Last week, in a campaign stop at a Pennsylvania coffee shop, President Biden seemed shocked at the $6.00 price of his smoothie. When asked if the president was out of touch with the economic issues facing Americans, White House Press Secretary Karine Jean-Pierre tried to dodge the question. Finally, she answered by explaining that President Biden was just “joking around.”
That made it official. “Bidenomics” had gone from failure to punchline.
Now that the 2024 election approaches, Biden and his allies are panicky. They say you are wrong and economic times are great. You should stop complaining and thank them for what they’ve done for (to) you.
Blaming the victim will not save Biden. Here is why.
Your Money Is Worth Less and Less
In 2019, before Democrats (primarily) closed the schools and economy, the median household income in the United States was $78,250. Under Biden, real median household income dropped to $74,580. And you can’t blame Covid. Between 2021 and 2022 (after the pandemic ended), median household income dropped under Biden by 2.3 percent, and median household income after taxes dropped by 8.8 percent. People know when they bring home less money.
Under Biden, cumulative annual average inflation is nearly 20 percent. For every dollar you had in 2020, you now have only about 80 cents. During Trump’s presidency, cumulative inflation totaled a near-perfect 7.9 percent. I say “near perfect” because the Fed’s target rate over that period would be about 8.2 percent (2 percent each year), since some inflation is better than the risk of deflation.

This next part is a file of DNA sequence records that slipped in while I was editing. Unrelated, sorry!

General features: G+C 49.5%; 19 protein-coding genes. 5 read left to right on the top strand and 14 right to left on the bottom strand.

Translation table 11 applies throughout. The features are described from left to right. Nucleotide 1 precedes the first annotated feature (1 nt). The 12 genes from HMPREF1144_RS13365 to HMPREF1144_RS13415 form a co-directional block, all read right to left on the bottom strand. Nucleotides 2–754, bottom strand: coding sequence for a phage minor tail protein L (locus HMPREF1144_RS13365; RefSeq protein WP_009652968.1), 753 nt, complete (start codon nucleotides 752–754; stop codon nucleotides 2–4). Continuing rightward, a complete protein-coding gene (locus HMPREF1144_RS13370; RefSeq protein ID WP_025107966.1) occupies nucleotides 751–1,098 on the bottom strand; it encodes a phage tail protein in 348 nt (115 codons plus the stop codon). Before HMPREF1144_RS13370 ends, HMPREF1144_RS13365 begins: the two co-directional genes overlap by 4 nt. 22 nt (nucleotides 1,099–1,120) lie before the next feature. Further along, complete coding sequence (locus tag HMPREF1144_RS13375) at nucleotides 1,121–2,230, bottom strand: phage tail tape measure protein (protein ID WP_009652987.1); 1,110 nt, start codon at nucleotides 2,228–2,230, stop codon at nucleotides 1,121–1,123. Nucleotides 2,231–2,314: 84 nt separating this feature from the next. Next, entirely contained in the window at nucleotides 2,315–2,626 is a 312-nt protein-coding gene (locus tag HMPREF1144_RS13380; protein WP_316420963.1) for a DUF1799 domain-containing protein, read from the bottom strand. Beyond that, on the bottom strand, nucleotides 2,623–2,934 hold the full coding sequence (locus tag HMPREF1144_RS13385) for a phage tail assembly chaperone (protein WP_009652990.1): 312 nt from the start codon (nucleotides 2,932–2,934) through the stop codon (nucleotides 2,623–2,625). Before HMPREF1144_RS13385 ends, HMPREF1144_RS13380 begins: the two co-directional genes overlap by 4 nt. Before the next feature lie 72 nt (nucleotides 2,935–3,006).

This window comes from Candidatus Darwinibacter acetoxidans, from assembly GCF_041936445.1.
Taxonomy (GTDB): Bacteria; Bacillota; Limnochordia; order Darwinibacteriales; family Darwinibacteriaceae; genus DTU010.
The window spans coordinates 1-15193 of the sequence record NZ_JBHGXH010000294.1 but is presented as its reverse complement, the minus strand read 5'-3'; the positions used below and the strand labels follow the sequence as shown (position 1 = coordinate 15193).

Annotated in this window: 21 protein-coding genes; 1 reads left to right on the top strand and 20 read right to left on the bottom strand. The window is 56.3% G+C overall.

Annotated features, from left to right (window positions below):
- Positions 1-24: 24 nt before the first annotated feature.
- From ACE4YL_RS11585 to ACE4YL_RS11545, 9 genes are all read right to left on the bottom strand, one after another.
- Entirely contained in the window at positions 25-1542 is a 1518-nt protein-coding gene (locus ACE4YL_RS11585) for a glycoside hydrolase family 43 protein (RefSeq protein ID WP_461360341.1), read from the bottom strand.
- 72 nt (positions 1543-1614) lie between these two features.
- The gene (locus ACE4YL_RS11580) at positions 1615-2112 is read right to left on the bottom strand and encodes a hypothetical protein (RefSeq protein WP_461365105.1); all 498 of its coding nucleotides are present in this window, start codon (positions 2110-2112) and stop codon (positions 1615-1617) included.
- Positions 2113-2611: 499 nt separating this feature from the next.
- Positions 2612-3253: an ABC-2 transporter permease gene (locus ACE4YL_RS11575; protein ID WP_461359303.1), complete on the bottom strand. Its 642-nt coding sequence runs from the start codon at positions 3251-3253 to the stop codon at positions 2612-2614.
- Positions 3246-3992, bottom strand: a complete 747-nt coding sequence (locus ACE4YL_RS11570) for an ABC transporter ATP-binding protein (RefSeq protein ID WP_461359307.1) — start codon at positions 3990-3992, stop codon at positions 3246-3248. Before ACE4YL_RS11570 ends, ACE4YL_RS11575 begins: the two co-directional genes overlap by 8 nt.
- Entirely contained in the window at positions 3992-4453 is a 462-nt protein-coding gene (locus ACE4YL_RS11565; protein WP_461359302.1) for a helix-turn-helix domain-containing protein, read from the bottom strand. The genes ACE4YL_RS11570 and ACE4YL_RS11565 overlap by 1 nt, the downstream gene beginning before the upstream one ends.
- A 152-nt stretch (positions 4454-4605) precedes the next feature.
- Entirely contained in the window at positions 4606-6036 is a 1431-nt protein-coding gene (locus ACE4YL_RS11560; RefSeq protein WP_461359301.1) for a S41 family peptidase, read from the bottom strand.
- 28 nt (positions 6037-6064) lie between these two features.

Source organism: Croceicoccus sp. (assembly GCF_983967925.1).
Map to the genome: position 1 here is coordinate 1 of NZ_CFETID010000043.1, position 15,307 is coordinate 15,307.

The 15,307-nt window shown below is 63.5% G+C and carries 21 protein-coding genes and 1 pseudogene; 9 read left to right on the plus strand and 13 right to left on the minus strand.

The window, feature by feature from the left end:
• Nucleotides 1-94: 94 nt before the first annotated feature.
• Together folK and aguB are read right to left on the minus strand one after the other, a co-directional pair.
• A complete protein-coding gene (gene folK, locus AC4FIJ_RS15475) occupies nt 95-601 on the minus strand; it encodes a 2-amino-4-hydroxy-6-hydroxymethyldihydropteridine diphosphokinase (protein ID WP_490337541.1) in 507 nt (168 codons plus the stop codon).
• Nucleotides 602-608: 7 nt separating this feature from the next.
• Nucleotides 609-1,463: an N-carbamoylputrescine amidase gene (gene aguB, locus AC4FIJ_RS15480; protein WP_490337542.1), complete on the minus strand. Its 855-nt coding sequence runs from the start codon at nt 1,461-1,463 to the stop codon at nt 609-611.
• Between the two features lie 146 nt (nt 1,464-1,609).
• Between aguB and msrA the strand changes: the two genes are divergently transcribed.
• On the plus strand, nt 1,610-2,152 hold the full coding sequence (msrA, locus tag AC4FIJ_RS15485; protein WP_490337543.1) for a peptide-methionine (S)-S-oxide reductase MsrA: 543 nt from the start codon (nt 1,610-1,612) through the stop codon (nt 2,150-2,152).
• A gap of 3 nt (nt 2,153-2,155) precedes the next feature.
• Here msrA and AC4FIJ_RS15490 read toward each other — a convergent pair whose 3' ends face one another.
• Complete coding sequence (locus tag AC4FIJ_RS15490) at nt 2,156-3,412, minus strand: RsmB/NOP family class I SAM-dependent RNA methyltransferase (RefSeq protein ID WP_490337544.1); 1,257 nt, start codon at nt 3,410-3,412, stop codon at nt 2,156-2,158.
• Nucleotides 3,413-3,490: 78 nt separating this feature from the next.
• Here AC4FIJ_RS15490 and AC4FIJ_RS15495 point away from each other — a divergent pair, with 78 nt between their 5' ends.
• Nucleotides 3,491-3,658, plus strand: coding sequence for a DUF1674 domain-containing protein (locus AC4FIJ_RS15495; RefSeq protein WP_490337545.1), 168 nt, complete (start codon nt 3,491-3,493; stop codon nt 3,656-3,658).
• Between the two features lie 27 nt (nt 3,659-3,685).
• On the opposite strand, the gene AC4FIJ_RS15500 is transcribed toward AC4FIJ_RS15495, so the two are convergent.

And this comparison is not fair to Trump because his figure includes four years of inflation whereas Biden’s includes only three. Incredibly, Biden demands praise for “reducing” inflation to its current 3.4 percent rate. Yet Biden’s best year is 48 percent worse than Trump’s worst year and 70 percent worse than the Fed’s target. When your best is bad, that’s not good. People know when they pay much more for much less.
Your Savings Are Beyond Saving
Not only are your dollars worth less, but you also have less of them. Before Covid, personal savings in the U.S. reached $1.447 trillion. By year-end 2022, that figure dropped to $686 billion. You say, of course, savings were depleted; the economy was closed during Covid. In actuality, savings in the U.S. increased to $2.99 trillion during Covid. That’s what makes the depletion of savings under Biden so staggering — savings dropped from $2.99 trillion to $686 billion during Biden’s so-called “recovery.” People know when they exhaust their savings accounts.